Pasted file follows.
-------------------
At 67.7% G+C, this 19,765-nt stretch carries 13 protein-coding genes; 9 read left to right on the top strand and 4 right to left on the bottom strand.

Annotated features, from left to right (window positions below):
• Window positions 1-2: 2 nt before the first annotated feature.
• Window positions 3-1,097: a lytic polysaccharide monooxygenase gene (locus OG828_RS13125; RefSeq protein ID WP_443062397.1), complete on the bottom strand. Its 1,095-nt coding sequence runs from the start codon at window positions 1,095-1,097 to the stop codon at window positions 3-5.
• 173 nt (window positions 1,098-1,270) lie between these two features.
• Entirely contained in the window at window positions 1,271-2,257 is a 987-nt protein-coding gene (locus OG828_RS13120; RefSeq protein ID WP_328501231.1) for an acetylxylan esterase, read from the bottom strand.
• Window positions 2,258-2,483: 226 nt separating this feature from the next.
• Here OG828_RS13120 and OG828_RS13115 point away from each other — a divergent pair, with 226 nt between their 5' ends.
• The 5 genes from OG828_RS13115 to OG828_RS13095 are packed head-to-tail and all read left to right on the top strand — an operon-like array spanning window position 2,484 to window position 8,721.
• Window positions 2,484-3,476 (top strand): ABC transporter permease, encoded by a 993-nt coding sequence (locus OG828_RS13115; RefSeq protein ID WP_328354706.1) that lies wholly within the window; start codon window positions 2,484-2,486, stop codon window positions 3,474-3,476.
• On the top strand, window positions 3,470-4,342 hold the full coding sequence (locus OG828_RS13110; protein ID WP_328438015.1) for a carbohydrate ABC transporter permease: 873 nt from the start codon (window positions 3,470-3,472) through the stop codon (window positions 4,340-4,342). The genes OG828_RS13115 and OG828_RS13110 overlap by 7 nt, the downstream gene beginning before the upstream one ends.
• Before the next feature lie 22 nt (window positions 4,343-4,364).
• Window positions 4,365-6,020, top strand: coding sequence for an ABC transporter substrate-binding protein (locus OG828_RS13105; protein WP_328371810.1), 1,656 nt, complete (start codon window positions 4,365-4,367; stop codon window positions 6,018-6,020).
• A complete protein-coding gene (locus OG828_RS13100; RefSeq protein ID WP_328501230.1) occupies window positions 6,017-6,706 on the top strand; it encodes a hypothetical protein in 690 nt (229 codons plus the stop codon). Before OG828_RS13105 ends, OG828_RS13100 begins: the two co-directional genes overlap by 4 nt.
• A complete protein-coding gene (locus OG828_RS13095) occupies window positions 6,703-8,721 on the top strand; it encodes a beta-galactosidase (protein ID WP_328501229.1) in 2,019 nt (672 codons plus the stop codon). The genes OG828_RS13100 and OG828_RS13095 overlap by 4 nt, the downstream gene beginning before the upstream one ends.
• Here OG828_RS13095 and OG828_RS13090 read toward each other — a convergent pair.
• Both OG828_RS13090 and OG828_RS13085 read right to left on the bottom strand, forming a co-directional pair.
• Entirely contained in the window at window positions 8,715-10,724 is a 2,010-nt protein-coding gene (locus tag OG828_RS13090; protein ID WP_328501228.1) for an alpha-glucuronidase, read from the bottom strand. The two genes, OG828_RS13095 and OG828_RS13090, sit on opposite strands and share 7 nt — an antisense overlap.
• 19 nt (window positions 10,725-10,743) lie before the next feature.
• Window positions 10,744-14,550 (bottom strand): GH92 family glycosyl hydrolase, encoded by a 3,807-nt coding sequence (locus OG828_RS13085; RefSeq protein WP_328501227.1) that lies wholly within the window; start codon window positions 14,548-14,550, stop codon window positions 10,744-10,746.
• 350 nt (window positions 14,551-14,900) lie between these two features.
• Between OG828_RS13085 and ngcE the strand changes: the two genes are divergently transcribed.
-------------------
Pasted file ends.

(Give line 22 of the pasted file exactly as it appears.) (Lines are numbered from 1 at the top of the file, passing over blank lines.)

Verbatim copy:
• Between OG828_RS13085 and ngcE the strand changes: the two genes are divergently transcribed.